Don’t Be Fooled By Rick Scott’s Clever Rhetoric on High-Stakes Testing


Desperate for a PR winner to defend his high-stakes tests regime, Rick Scott may have found one with a simple rhetorical tool: Change the wording. One now. One later.  Let’s take a look:

“Parents and taxpayers expect measurement. We’ve got to measure, we’ve got to find out who the best schools are,” Scott said at a convention of newspaper editors. “We have to have a good measurement system, but we have to make sure we don’t have too much of it.”

Just a few days before, Scott would have used accountability and accountable instead of my emboldened measure and measurement. He and his allies have probably realized “accountability” is making taxpayers cringe as it simply means “high-stakes tests.”

And in Scott’s interview with editors last week he set up the big whopper with, “we have to make sure we don’t have too much of it.” Florida’s governor knows that FCAT will be gone by the time he faces voters again in 2014. It will just be replaced by something else – PARCC – a new testing regime based on a monster nobody really knows yet in Common Core Standards. 

To add a sense of fairness, Scott’s options are limited. The suppressing combination of Race to the Top and the waiver from NCLB mandates both high-stakes testing and school grades. He doesn’t mind though. While Scott fights federal government decrees of Obamacare, he welcomes similar Washington intrusive meddling in education as it paves the way for his union-busting, privatization agenda.

So Rick Scott will do nothing. Last week’s clever wording was lip-service as he merely intends to wait for the time high-stakes tests in Florida are called PARCC instead of FCAT. He hopes he’s given himself a little breathing room all the while taking credit for doing something by doing nothing.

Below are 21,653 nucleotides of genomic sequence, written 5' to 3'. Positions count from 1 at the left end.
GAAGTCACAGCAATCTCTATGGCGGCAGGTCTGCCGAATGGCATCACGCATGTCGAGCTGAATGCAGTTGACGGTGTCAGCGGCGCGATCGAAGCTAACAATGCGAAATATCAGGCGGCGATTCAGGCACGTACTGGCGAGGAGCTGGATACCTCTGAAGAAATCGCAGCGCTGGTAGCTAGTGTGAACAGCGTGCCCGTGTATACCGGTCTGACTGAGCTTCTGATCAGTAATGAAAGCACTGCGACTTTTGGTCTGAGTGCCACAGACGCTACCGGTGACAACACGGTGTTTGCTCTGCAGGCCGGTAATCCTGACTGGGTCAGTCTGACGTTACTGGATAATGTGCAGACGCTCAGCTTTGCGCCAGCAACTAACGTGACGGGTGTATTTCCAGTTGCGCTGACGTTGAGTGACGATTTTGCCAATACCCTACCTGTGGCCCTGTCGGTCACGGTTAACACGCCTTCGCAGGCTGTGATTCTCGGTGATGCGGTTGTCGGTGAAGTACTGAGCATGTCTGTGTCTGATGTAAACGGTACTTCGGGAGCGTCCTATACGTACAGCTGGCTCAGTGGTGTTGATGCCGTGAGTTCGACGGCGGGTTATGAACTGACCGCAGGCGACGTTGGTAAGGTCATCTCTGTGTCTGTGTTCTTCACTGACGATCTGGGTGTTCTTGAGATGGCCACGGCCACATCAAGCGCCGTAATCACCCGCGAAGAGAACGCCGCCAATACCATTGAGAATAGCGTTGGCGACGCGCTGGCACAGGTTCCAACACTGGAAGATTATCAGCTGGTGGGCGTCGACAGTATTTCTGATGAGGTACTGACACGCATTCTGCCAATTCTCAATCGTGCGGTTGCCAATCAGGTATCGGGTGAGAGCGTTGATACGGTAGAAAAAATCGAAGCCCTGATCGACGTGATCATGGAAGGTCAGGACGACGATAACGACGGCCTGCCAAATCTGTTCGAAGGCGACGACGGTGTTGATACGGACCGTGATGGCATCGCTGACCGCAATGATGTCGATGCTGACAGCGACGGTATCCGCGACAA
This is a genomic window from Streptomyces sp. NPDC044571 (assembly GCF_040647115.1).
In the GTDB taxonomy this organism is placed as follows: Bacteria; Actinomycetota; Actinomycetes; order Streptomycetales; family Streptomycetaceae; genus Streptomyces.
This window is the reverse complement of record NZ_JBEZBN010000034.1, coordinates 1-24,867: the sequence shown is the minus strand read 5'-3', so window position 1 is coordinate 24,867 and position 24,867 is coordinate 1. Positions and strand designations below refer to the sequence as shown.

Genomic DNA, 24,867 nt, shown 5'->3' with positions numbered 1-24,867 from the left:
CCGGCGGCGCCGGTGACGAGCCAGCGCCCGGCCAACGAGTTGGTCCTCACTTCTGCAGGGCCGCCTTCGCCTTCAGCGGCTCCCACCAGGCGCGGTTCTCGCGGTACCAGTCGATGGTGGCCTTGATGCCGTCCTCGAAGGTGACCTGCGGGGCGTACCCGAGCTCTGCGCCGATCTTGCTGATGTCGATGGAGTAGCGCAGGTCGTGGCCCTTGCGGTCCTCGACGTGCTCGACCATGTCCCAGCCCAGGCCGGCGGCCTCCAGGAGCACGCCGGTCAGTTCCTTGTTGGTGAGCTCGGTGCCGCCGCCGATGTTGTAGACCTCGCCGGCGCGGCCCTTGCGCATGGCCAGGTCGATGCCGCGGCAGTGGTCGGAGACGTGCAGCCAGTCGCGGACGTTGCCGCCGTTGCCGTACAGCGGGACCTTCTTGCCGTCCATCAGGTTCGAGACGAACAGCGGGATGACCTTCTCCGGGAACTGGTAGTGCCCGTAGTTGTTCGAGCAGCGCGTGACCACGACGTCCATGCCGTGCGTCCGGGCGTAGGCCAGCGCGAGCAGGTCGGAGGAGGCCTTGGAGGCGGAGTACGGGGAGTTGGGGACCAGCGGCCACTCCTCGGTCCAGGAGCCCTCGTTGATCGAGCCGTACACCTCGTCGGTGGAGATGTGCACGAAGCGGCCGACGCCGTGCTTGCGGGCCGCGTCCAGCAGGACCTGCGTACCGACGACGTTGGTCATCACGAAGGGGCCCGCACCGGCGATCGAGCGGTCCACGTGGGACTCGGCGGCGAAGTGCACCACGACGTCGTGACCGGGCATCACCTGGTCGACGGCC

About Bob Sikes

A long time ago and a planet far, far away I was an athletic trainer for the New York Mets. I was blessed to be part of the now legendary 1986 World Series Championship. My late father told me that I'd one day be thankful I had that degree in teaching from Florida State University. He was right and I became twice blesses to become a teacher in the late 1990's. After dabbling with writing about the Mets and then politics, I settled on education.
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3 Responses to Don’t Be Fooled By Rick Scott’s Clever Rhetoric on High-Stakes Testing

  1. Rita Solnet says:

    He also has a new Chief of Staff and PR person as of last week – correct?

    • Bob Sikes says:

      I believe you are correct. A PR firm that’s close to the Gates Foundation was brought in after the FCT Writes debacle. Someone facililitated the change from “accountability” to “measurement” in Scott’s talking points. Pretty effective trial baloon, too.

  2. R.A. Sanders says:

    and meanwhile the state is wasting money to Pearson, of course, for the development of EOCs which may or may not have any correlation to CC standards. With CC in place shortly down the road – will EOCs become obsolete and we must start over again? Will they still be used for merit pay determination and school grades? These tests are like stealth bombers where no one – not even district personnel has any clue as to their content or validity….

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